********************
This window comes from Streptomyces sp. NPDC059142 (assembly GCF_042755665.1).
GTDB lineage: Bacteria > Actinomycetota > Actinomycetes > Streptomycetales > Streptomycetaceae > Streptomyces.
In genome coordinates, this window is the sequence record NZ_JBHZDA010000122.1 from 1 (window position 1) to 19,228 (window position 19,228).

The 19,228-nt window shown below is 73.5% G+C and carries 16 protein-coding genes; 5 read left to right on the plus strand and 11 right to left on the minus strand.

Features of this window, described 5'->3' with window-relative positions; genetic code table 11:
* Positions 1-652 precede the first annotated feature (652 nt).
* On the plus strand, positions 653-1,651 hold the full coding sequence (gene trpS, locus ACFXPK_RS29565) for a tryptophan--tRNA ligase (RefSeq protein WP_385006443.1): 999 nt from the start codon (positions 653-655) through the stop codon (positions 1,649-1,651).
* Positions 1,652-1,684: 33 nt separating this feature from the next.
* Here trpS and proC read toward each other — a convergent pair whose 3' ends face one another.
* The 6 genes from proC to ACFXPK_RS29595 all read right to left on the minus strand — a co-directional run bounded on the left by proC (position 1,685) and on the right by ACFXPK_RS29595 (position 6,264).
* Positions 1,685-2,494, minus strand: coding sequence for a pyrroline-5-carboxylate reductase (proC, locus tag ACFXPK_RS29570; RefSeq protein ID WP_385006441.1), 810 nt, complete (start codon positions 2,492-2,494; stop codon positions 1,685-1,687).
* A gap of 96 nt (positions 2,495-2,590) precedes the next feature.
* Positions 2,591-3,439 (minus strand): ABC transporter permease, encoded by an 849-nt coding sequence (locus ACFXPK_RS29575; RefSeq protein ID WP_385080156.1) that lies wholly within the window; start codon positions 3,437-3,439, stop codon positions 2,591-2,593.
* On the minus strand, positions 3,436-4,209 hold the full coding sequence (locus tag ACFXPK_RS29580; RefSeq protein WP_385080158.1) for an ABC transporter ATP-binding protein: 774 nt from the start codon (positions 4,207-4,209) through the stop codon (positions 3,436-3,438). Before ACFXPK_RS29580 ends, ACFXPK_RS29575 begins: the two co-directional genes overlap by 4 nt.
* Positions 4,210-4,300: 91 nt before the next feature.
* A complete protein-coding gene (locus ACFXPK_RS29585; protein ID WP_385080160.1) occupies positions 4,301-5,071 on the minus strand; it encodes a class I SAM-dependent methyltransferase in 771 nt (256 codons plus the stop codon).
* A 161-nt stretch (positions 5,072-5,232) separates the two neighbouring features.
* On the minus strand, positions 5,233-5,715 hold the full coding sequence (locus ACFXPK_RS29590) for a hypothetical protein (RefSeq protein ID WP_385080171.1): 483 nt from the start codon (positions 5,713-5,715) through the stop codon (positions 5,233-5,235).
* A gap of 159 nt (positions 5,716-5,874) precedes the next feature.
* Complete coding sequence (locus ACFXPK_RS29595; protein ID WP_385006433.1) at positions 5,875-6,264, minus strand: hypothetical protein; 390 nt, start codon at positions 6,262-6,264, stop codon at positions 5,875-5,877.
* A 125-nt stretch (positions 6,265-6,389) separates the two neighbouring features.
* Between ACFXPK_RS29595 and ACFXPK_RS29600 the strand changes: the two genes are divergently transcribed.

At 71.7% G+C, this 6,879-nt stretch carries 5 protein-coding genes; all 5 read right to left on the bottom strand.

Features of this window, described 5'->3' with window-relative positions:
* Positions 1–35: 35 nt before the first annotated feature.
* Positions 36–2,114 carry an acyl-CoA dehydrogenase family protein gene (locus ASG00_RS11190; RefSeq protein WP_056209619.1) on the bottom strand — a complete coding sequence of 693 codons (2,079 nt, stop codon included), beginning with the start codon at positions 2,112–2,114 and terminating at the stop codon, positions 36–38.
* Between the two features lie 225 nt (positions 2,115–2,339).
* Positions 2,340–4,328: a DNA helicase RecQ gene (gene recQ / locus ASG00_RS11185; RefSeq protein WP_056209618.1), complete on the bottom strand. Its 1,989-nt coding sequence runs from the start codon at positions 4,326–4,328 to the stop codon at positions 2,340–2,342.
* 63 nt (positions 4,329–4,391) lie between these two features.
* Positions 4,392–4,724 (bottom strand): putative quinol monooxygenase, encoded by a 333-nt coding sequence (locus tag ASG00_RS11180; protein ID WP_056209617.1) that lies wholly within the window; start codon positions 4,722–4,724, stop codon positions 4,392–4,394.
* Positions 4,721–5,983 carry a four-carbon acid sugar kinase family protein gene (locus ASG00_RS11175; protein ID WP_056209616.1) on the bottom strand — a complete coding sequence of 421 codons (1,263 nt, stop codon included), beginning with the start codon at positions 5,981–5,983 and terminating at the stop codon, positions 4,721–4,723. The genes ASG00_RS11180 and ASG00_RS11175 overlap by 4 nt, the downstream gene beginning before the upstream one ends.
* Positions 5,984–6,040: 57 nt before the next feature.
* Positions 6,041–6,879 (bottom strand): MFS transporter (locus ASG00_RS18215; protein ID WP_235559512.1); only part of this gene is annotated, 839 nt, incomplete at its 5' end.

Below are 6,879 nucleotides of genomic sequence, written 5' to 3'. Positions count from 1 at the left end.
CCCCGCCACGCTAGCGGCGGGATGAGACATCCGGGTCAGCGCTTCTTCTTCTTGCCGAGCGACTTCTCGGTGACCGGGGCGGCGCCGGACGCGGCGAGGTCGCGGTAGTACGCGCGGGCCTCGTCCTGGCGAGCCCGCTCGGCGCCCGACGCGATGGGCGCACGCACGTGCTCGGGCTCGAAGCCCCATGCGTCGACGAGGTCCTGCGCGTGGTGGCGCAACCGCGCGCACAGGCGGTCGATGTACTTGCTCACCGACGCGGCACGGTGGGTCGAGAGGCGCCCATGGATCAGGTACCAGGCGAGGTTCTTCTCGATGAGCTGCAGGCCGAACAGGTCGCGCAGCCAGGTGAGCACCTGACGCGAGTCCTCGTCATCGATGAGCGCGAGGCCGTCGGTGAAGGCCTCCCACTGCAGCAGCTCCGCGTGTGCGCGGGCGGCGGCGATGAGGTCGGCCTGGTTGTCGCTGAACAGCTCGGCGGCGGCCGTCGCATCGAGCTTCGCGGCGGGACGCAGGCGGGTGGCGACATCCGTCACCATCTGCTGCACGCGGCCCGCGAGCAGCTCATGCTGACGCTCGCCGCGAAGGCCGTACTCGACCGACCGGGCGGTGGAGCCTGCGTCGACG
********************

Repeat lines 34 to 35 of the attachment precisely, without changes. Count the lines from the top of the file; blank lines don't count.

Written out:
Below are 6,879 nucleotides of genomic sequence, written 5' to 3'. Positions count from 1 at the left end.
CCCCGCCACGCTAGCGGCGGGATGAGACATCCGGGTCAGCGCTTCTTCTTCTTGCCGAGCGACTTCTCGGTGACCGGGGCGGCGCCGGACGCGGCGAGGTCGCGGTAGTACGCGCGGGCCTCGTCCTGGCGAGCCCGCTCGGCGCCCGACGCGATGGGCGCACGCACGTGCTCGGGCTCGAAGCCCCATGCGTCGACGAGGTCCTGCGCGTGGTGGCGCAACCGCGCGCACAGGCGGTCGATGTACTTGCTCACCGACGCGGCACGGTGGGTCGAGAGGCGCCCATGGATCAGGTACCAGGCGAGGTTCTTCTCGATGAGCTGCAGGCCGAACAGGTCGCGCAGCCAGGTGAGCACCTGACGCGAGTCCTCGTCATCGATGAGCGCGAGGCCGTCGGTGAAGGCCTCCCACTGCAGCAGCTCCGCGTGTGCGCGGGCGGCGGCGATGAGGTCGGCCTGGTTGTCGCTGAACAGCTCGGCGGCGGCCGTCGCATCGAGCTTCGCGGCGGGACGCAGGCGGGTGGCGACATCCGTCACCATCTGCTGCACGCGGCCCGCGAGCAGCTCATGCTGACGCTCGCCGCGAAGGCCGTACTCGACCGACCGGGCGGTGGAGCCTGCGTCGACG